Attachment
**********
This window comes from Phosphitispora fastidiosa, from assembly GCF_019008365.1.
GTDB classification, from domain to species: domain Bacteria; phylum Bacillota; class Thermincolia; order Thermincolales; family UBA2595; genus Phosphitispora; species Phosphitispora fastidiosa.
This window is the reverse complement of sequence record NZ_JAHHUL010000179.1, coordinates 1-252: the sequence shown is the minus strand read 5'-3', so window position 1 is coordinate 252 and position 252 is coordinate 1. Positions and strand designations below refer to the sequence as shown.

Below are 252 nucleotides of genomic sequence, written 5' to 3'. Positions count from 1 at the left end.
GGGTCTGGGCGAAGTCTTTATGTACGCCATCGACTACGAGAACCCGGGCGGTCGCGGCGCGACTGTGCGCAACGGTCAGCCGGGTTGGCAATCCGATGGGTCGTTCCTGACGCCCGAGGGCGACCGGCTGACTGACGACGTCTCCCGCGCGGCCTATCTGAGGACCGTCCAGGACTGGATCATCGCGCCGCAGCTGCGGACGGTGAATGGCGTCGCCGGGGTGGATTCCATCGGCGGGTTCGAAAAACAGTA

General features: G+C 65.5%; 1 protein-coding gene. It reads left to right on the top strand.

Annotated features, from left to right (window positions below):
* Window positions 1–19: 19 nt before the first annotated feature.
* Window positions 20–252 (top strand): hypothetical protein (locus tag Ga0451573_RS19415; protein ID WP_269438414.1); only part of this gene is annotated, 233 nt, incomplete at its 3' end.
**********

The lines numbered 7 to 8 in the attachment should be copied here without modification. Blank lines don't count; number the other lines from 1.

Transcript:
Annotated features, from left to right (window positions below):
* Window positions 1–19: 19 nt before the first annotated feature.